You’ve heard of BTS, the Korean pop group that has taken the world by storm with their attractive charms, addictive music, and altruistic personas. BTS has successfully globalized the K-pop genre through marketing ingenuity, creating an infectious wave of idolization from fans who call themselves the “ARMY” around the world — reaching even the UW.
This has spawned communities of passionate, dedicated, and like-minded fans called “stans.” Linked together by their favorite group, these fans are powerful agencies with an international presence, known for their strong conviction. They also venture beyond the music itself into topics such as political activism.
In a period of rampant anti-Asian hate crimes and global racism, it is important to recognize the powers and dangers of stan culture in an anti-racist movement.
Reflecting on my experiences growing up as an Asian person, I have been the brunt of many Asian jokes that spawned from stereotypes. Living in a predominantly white countryside of the U.K. during my school years, I simply accepted the reality that my visage was different from everyone else, and I would always be made fun of for my “unconventional” features. This marginalization was a product of a white beauty standard set by society — blue eyes, tall nose, and light skin. The powerful beauty industry lacked diversity and sent a message that had us believing that our facial features were undesirable.
But then came K-pop, a phenomenon that has reached not only Asian countries but also predominantly white countries, where these Asian idols are now being celebrated for their beauty — albeit beauty that has been heavily influenced by Western standards. K-pop’s obsessions with pale skin, double eyelids, and tall noses are all evidence of colorism and white celebration. This wave of cultural imperialism has also been adopted by neighboring Asian states such as China, and a look at any of China’s most celebrated female beauties lists will reveal the extent of Western influence.
However, the men's K-pop beauty standard tells a different story. Although the male “ideal” is also plagued by the obsession with Western standards, Western expectations of masculinity are not necessarily present.
Compare celebrities such as Michael B. Jordan and Channing Tatum, both recipients of People Magazine’s “Sexiest Man Alive” designation, to visually renowned K-pop idols such as Cha Eun-woo, and the deviation becomes extremely glaring. The traditional Western beauty standard of a “masculine” visage is now being challenged, and the stan culture is here to support this movement.
In 2018, a Greek TV show criticized K-pop idols for looking like a woman as they went through the 100 Most Handsome Faces of 2018. One of the panelists said that K-pop idol Kang Daniel “should have been on the other list,” referencing the list of attractive women.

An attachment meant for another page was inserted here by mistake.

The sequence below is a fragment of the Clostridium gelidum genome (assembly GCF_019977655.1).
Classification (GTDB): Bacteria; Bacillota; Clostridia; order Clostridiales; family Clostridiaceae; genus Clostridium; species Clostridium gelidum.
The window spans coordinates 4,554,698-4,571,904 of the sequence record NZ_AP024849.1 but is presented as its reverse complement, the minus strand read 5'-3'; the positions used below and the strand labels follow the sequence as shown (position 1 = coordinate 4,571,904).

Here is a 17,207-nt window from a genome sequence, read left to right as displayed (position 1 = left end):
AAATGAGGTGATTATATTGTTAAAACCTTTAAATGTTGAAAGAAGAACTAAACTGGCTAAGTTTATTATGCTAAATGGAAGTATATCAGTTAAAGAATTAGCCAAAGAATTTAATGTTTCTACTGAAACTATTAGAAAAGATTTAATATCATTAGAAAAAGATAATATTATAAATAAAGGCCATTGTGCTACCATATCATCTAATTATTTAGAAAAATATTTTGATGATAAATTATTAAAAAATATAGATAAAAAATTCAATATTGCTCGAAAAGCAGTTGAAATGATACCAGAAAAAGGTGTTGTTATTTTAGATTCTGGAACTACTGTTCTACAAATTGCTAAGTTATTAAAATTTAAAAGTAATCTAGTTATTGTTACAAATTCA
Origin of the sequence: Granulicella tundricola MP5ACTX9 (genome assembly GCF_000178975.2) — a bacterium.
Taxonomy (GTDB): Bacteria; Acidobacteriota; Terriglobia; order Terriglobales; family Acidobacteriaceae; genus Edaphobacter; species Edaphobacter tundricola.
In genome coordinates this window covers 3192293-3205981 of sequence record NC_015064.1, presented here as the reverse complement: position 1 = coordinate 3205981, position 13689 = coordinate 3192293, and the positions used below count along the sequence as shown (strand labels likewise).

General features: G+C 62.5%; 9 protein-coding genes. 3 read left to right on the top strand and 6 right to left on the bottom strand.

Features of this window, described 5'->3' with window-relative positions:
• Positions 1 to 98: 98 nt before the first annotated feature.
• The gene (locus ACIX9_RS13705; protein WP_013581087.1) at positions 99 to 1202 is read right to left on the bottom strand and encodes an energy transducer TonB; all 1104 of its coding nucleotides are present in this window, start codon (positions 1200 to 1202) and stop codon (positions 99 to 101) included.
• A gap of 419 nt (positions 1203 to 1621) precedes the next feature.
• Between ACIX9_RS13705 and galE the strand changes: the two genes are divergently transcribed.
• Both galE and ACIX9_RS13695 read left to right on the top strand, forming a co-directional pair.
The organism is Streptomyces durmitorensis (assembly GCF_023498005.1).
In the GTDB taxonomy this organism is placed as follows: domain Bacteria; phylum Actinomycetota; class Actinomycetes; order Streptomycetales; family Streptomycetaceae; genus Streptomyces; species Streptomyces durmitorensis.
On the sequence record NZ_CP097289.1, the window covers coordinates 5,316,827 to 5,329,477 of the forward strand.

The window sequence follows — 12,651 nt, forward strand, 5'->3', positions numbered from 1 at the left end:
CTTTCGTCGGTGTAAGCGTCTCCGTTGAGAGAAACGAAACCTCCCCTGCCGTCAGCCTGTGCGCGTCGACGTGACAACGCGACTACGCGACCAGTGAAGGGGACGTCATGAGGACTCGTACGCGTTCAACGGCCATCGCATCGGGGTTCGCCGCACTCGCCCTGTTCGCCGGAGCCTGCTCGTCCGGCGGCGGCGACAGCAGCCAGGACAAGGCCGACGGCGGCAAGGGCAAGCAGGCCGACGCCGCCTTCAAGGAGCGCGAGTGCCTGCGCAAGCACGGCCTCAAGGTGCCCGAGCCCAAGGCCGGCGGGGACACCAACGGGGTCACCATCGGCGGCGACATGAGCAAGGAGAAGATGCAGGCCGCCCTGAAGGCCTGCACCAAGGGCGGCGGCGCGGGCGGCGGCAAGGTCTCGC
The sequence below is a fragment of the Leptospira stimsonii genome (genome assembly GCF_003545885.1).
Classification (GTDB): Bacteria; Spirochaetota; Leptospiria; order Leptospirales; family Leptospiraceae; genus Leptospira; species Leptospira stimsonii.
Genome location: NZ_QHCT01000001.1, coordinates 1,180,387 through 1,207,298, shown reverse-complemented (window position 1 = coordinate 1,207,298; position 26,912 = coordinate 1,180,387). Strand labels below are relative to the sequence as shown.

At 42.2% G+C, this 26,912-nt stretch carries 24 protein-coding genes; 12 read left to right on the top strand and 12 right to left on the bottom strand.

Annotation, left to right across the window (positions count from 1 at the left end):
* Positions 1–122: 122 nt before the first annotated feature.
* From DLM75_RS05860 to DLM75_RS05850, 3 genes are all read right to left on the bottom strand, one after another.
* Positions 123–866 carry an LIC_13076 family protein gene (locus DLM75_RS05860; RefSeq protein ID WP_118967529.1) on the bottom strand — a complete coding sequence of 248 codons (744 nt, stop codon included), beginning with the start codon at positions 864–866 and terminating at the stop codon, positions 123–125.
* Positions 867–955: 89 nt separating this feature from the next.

After this incident, stans mobilized to criticize the TV show and its host on Twitter and all over social media, expressing their dismay and disappointment.
As we progress into a more globalized world, diverse cultures and social movements are key components of chipping away at ethnocentric standards. Stan culture acts as a facilitator of the K-pop movement and, by extension, the anti-racism movement.
Although stan culture has contributed to progressing anti-racist sentiments, it is also important to recognize the harm that it can do.
It should be no surprise for anyone who regularly surfs the web to know that K-pop stans are not generally well liked. If you search up “why are kpop fans...” on Google, the top suggested searches are “why are kpop fans so annoying” and “why are kpop fans so sensitive.”
These ill sentiments stem from toxic behavior associated with K-pop stans, and stan culture in general.
“I’ve seen a lot of cyberbullying, [and] not only between stans of different groups,” Catherine Mae Tolentino, a third-year English undergraduate who has been in the K-pop scene since eighth grade, said. “People in general have been very toxic over the internet on Twitter and Instagram.
Over the years, we’ve seen the K-pop community attempting to cancel celebrities and other artists. Jason Derulo, KSI, and Charlie Puth have all been victims of this “cancel culture” from K-pop stans, which is ironic — the most toxic stan community is canceling other people for own behavior. These stans seem to have a misplaced sense of justice, attacking every criticism and opinion about their favorite idols without internalizing that critique for their own community’s behavior. The K-pop community is full of toxic users, which has even resulted in the creation of a Twitter page that lists blocked problematic K-pop stan accounts.
“I’ve personally ran into some toxic fans from the ARMY fandom, so it kinda gives off a bad vibe about stan culture,” Tolentino said.
This toxic behavior, although conducted by a small minority of the stan culture, reflects poorly on the community as a whole and may delegitimize their positive efforts. It is important for the public to not generalize stans, but it is even more important that the stan culture continues to condemn the toxic minority, in the name of anti-racism.
Reach contributing writer Max Cheung at email@example.com. Twitter: @maxtszc
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